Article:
Eleven states and two school districts filed a lawsuit May 25 challenging President Barack Obama’s directive demanding all federally funded schools apply a controversial interpretation of Title IX requiring schools to define a student’s sexual identity based not on biological traits, but on feelings.
Plaintiffs in the lawsuit include Texas, Alabama, Wisconsin, West Virginia, Tennessee, Oklahoma, Louisiana, Utah, and Georgia; Governor of Maine Paul Lepage; the Arizona Department of Education; Harrold Independent School District (HISD) in Texas and Heber-Overgaard Unified School District in Arizona.
On May 13 the U.S. Department of Education and Department of Justice issued a “Dear Colleague” letter giving guidance to all federally funded K-12 schools and universities in their application of Title IX. The one-sentence regulation passed in 1972 as part of the Higher Education Act prohibits discrimination in public education based on sex. The Obama administration interprets “sex” to include “gender identity” — a student’s perceived gender regardless of biological characteristics.
Declaring the federal demands are “unlawful” and “capricious and arbitrary,” the lawsuit calls for a permanent injunction preventing the Obama administration from implementing and enforcing its rules.
In announcing the lawsuit, Texas Attorney General Ken Paxton said, “This represents just the latest example of the current administration’s attempts to accomplish by executive fiat what they couldn’t accomplish through the democratic process in Congress. By forcing through his policies by executive action, President Obama excluded the voice of the people. We stand today to ensure those voices are heard.”
Although the Dear Colleague letter does not explicitly mention any repercussions for failing to follow the guidelines, previous action by the Obama administration demonstrates that failure to comply comes with a high price tag.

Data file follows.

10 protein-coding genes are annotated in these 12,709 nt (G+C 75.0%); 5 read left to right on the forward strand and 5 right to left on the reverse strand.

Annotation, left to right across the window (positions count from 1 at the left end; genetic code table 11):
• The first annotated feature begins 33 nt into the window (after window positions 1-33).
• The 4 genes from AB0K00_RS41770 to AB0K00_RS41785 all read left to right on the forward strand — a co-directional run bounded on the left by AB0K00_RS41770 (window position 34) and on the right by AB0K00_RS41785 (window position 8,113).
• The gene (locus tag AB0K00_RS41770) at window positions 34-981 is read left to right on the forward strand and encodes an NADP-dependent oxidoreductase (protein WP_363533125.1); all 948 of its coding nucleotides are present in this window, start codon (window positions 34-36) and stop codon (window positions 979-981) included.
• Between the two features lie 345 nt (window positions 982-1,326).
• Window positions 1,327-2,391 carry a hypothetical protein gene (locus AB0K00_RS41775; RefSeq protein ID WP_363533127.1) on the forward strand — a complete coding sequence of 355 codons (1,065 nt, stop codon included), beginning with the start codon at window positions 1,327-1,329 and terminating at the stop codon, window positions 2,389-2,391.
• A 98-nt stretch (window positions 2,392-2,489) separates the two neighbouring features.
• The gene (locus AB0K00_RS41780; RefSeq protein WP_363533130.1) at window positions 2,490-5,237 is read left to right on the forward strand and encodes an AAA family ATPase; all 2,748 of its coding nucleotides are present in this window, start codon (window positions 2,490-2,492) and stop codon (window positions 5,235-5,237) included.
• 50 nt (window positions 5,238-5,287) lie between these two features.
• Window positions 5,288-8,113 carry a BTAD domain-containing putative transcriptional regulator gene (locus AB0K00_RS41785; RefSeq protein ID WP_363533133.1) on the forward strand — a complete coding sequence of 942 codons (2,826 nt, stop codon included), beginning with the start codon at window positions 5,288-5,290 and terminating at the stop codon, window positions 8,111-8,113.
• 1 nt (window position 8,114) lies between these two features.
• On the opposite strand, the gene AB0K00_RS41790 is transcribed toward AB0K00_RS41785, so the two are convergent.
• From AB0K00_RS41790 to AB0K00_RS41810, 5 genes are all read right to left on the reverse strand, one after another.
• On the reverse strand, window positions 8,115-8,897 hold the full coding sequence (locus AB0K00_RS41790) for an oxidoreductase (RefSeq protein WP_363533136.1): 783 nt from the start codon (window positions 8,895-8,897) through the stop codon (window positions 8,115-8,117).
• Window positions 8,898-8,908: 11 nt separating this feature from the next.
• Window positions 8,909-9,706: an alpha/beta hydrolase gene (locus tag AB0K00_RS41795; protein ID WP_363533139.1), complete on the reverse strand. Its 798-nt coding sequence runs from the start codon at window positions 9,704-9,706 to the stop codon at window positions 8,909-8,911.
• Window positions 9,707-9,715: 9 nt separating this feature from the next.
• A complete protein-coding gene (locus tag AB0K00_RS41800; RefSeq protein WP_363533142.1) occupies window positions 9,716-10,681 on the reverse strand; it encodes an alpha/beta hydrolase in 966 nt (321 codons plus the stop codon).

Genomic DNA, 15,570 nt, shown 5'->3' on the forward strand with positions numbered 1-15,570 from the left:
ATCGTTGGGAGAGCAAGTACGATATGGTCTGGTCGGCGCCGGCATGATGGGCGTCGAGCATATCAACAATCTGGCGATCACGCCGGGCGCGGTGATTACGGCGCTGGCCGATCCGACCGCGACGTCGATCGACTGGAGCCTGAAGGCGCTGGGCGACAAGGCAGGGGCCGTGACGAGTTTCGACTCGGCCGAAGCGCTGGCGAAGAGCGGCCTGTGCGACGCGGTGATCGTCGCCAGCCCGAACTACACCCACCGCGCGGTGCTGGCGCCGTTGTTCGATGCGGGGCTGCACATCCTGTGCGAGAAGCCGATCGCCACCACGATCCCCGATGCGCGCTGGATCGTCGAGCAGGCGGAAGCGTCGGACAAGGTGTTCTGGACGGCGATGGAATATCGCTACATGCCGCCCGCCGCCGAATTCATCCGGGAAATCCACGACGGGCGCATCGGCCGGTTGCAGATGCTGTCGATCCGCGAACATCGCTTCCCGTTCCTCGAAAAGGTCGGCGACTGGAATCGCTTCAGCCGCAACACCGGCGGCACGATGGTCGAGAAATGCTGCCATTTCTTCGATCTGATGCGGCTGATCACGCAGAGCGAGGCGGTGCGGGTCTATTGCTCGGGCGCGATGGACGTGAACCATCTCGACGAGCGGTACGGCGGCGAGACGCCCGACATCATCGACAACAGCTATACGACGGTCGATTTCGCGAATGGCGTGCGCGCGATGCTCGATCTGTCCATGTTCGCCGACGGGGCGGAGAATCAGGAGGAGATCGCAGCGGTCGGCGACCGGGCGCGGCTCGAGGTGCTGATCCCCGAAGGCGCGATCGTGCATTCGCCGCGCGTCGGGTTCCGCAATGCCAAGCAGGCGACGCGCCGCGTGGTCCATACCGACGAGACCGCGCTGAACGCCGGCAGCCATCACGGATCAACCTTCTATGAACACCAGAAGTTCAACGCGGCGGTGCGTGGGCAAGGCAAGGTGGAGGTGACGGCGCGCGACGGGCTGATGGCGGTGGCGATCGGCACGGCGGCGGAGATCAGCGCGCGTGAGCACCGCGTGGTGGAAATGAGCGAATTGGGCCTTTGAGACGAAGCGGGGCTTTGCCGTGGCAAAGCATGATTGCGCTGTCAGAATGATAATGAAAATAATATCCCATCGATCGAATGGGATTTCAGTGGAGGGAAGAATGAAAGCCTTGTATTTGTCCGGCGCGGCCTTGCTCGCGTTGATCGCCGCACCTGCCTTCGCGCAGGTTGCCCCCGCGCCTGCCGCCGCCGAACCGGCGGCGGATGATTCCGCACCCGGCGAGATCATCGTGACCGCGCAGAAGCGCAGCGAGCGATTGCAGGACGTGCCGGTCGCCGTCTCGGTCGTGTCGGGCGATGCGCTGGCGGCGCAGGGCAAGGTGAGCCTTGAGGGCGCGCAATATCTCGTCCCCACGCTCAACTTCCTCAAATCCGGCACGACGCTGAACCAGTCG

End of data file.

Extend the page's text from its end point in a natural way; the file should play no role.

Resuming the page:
Earlier this year a school district outside of Chicago created its own standards for balancing the needs of a transgender female student — a teenage boy presenting himself as a girl — with those of the student’s female teammates. Demanding full inclusion and affirmation of his gender identity as a female, the transgender student balked at the school’s offer of a private changing area and sued the school district demanding he be allowed to use the same locker room facilities as the girls. Citing Title IX, the Departments of Education and Justice threatened to withhold some of the school’s $6 million in federal funds if they did not submit to the student’s demands.
The ongoing battle over recently enacted transgender student guidelines by the Fort Worth Independent School District (FWISD) demonstrates the dissolution of gender norms that Obama’s interpretation of Title IX require. The guidelines permit students to identify as either gender without medical or parental validation and requires district employees and students to affirm the student’s preferred gender identity. The guidelines also require school personnel expunge gender normative language, such as “boys” and “girls,” from the classroom.
Texas Lt. Gov. Dan Patrick, who demanded the FWISD rescind the guidelines and fire Superintendent Kent Scribner earlier this month, said Obama’s edict “ignores both common sense and common decency.”
“[It] creates a problem where none existed,” Patrick said in a statement supporting the lawsuit. “It will disrupt schools across Texas, creating potentially embarrassing and unsafe situations for girls who would be forced, under his order, to share bathrooms, locker rooms and showers with boys.”
Patrick said he will continue to push back against the local and federal regulations.
Texas Gov. Greg Abbott called Obama’s directive “rule by executive fiat.”
“The President continues to violate the Constitution by trying to re-write laws as if he were a king. The states serve as the last line of defense against an unlawfully expansive federal government,” he said.
HISD issued new guidelines May 23 in defiance of the Obama administration’s interpretation of Title IX, stating a student’s birth certificate will determine a student’s gender identity on campus and all multiple-occupancy bathrooms or changing facilities “shall be designated for and used only by individuals based on their biological sex.”
In an effort to accommodate students with special needs, the HISD guidelines state, “The Superintendent or campus principal may make reasonable accommodations upon a person’s request due to special circumstances.”
Defendants in the case include the U.S. Departments of Education and Justice and their leadership, the U.S. Equal Employment Opportunity Commission, the U.S. Department of Labor and their respective directors.
— by Bonnie Pritchett | BP
Pritchett is a correspondent for the Southern Baptist TEXAN